TAIPEI -- Taiwan Semiconductor Manufacturing Co., the world's largest contract chipmaker and a key Apple supplier, said on Thursday that its third quarter was not proving as strong as expected, with inventory correction offsetting healthy demand from its major smartphone customer.
TSMC projected flat revenues in the July to September quarter of between $8.12 billion and $8.22 billion, between 0.9% down or up 0.2% year-over-year, and up 15.7% from the previous quarter.
The guidance is lower than the market consensus for TSMC sales to rise 20% quarter-over-quarter, as the industry is bullish on prospects for the upcoming premium iPhone, which sports an organic light-emitting diode (OLED) display.
Co-chief executive Mark Liu said growth for the current quarter was mostly driven by demand from its main mobile customer using the latest production technology, but he said the upside would be "moderated by the continuous inventory adjustment." Liu was widely reckoned to be referring to Apple as the company's main mobile customer.
TSMC has been the sole supplier for iPhone core processor chips since 2016.
"The inventory correction lasts into the third quarter, which is a bit longer than we previously expected. So the third quarter doesn't look as strong as people would expect," said Lora Ho, TSMC chief financial officer.
Ho said the company foresaw some 5% upside in revenue for the second half of 2017, and hinted at a record October to December quarter.
Liu said that although China's smartphone market began to recover in the current quarter, it still takes time for chip designers to digest previous inventories and to place new orders.
TSMC's key customers supplying Chinese smartphone makers are MediaTek, Spreadtrum Communications and Huawei's chip division, Hisilicon Technology.
TSMC upheld its January forecast for revenue growth of 5% to 10% in U.S. dollar terms for the full-year.
China market slowdown
For the past April to June quarter, however, the company was hit by a substantial slowdown in China's smartphone market, underwent a severe inventory adjustment, and suffered from an unfavorable foreign exchange rate.
Revenue decreased 3.6% year-over-year to 213.86 billion New Taiwan dollars, but grew some 3.2% in U.S. dollar terms to $7.06 billion, for the three months ending in June. The company generated net income of NT$66.27 billion, down 8.6% year-over-year, in the same period.
TSMC switched to offer revenue guidance in U.S. dollar terms from this quarter to eliminate the impact from the unfavorable exchange rate on its operations.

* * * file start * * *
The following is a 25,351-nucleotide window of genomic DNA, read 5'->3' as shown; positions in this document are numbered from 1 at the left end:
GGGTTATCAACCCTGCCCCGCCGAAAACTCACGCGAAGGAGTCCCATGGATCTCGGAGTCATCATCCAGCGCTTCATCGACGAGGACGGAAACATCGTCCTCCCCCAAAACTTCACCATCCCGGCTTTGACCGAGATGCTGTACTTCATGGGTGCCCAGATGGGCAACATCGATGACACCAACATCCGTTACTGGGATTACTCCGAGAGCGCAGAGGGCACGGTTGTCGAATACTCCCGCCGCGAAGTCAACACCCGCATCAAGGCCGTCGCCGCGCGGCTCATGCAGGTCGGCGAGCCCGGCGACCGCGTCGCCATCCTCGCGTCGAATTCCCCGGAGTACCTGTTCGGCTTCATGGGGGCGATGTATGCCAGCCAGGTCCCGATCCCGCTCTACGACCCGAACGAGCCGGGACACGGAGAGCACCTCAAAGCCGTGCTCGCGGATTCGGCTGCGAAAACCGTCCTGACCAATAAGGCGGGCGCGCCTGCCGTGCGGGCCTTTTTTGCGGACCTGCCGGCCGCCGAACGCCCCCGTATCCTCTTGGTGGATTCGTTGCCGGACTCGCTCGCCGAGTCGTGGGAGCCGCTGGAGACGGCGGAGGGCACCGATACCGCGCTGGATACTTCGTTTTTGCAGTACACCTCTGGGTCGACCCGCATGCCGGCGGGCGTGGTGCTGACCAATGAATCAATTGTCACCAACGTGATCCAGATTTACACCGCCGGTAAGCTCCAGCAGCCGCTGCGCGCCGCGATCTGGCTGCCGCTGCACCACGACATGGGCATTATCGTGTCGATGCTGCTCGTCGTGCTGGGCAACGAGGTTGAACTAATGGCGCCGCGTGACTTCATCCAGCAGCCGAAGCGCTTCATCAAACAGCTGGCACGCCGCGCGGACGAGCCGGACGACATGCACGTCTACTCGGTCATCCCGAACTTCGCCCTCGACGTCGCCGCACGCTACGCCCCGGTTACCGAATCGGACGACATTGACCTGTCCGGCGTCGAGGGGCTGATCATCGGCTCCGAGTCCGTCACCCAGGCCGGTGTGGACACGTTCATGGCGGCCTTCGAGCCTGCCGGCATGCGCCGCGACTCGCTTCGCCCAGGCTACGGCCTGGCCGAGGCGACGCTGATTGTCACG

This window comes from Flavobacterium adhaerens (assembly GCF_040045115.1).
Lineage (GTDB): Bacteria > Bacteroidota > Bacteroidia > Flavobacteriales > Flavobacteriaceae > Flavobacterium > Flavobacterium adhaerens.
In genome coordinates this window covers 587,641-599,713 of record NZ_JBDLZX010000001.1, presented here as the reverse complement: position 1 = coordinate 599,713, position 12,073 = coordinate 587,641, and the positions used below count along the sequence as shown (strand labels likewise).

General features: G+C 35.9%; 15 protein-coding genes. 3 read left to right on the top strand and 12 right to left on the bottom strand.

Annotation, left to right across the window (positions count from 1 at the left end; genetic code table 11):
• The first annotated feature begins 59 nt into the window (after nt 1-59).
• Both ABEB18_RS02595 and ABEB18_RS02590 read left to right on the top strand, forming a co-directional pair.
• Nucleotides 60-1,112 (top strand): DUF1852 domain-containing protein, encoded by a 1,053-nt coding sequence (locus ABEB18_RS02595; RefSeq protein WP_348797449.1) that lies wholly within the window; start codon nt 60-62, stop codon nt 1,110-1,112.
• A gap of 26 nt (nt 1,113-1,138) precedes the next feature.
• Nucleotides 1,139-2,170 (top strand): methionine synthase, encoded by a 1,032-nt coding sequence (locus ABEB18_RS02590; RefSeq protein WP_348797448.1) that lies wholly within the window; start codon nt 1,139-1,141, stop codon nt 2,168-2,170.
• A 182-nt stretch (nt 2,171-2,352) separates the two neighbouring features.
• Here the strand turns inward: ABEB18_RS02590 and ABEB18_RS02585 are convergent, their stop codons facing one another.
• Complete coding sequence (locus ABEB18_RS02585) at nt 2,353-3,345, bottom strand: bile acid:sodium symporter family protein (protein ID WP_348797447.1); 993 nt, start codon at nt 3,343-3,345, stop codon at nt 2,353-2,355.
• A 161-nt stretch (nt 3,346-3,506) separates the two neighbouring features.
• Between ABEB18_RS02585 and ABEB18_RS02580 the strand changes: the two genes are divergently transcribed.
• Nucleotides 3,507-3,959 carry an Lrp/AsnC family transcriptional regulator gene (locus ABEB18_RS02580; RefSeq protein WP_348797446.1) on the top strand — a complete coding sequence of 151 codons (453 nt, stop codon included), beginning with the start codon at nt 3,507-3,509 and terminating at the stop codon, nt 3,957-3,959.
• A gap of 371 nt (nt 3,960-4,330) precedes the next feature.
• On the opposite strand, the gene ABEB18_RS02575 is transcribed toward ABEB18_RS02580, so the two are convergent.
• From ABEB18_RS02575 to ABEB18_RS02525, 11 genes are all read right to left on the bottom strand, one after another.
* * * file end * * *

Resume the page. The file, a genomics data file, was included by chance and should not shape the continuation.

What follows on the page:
Rick Hsu, an analyst at Daiwa Capital Market, said the main growth driver for TSMC in 2017 is still mostly from making A11 core processor chips for Apple.
"The third quarter guidance is weaker than we thought. We think Apple might possibly defer some orders for the third quarter to the last quarter of this year since there is some delay in other components such as integration work of the 3D sensing feature," said Hsu.
Hsu added that the iPhone issue this year is not in core processor chips but from other components. However, the delay or bottleneck in new technology may eventually have a negative impact on the overall shipment volume for A11 chips, according to Hsu.
Mark Li, an analyst at Bernstein Research, said the market is still positive about iPhone demand toward the end of this year. "It could be time that some investors would start to take profit for the short-term."
Shares of TSMC closed 1.9% higher at NT$214.5 ahead of the earnings report. They have advanced almost 18% so far this year.
Meanwhile, iPhone lens supplier Largan Precision said on Tuesday that its gross margin suffered from a poor yield rate in the April to June period, and might continue to struggle due to production of new components in the current quarter. It did not give specific details.
In the second quarter, Largan booked revenue of NT$11.31 billion, up 13% year-over-year. However, gross margin was only 66.49%, dropping from 70.94% in the previous quarter. Net income was NT$4.71 billion, up 27.64% year-over-year.
Largan confirmed in mid-June that it will begin to ship lenses for 3D sensing modules in the second half of this year.
While it did not say the parts were for Apple, analysts say that the U.S. company will be the only smartphone brand offering the 3D sensing function this year.